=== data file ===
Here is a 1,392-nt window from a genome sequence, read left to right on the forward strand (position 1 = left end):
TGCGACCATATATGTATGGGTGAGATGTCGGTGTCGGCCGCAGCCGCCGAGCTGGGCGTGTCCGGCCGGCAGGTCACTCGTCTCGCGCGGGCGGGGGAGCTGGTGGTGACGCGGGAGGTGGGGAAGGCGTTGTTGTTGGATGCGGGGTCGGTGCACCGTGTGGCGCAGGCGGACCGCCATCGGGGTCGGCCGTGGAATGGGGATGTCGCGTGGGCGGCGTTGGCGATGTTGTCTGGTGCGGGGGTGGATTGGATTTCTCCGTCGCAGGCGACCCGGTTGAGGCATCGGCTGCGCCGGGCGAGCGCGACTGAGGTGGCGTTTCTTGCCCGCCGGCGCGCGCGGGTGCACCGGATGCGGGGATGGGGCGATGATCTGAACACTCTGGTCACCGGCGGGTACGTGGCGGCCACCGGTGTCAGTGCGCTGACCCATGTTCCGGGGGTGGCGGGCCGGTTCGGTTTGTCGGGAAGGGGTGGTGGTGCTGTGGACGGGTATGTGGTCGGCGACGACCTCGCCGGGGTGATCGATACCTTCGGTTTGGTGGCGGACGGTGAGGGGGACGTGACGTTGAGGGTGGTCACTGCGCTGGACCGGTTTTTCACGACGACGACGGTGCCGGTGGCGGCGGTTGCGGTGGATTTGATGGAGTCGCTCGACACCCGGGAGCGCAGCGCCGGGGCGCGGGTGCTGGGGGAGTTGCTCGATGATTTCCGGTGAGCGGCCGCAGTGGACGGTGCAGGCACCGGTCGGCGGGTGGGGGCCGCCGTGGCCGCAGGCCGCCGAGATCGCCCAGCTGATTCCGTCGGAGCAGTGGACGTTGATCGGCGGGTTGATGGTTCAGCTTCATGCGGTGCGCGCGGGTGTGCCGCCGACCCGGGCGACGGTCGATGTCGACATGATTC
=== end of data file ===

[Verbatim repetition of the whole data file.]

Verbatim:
Here is a 1,392-nt window from a genome sequence, read left to right on the forward strand (position 1 = left end):
TGCGACCATATATGTATGGGTGAGATGTCGGTGTCGGCCGCAGCCGCCGAGCTGGGCGTGTCCGGCCGGCAGGTCACTCGTCTCGCGCGGGCGGGGGAGCTGGTGGTGACGCGGGAGGTGGGGAAGGCGTTGTTGTTGGATGCGGGGTCGGTGCACCGTGTGGCGCAGGCGGACCGCCATCGGGGTCGGCCGTGGAATGGGGATGTCGCGTGGGCGGCGTTGGCGATGTTGTCTGGTGCGGGGGTGGATTGGATTTCTCCGTCGCAGGCGACCCGGTTGAGGCATCGGCTGCGCCGGGCGAGCGCGACTGAGGTGGCGTTTCTTGCCCGCCGGCGCGCGCGGGTGCACCGGATGCGGGGATGGGGCGATGATCTGAACACTCTGGTCACCGGCGGGTACGTGGCGGCCACCGGTGTCAGTGCGCTGACCCATGTTCCGGGGGTGGCGGGCCGGTTCGGTTTGTCGGGAAGGGGTGGTGGTGCTGTGGACGGGTATGTGGTCGGCGACGACCTCGCCGGGGTGATCGATACCTTCGGTTTGGTGGCGGACGGTGAGGGGGACGTGACGTTGAGGGTGGTCACTGCGCTGGACCGGTTTTTCACGACGACGACGGTGCCGGTGGCGGCGGTTGCGGTGGATTTGATGGAGTCGCTCGACACCCGGGAGCGCAGCGCCGGGGCGCGGGTGCTGGGGGAGTTGCTCGATGATTTCCGGTGAGCGGCCGCAGTGGACGGTGCAGGCACCGGTCGGCGGGTGGGGGCCGCCGTGGCCGCAGGCCGCCGAGATCGCCCAGCTGATTCCGTCGGAGCAGTGGACGTTGATCGGCGGGTTGATGGTTCAGCTTCATGCGGTGCGCGCGGGTGTGCCGCCGACCCGGGCGACGGTCGATGTCGACATGATTC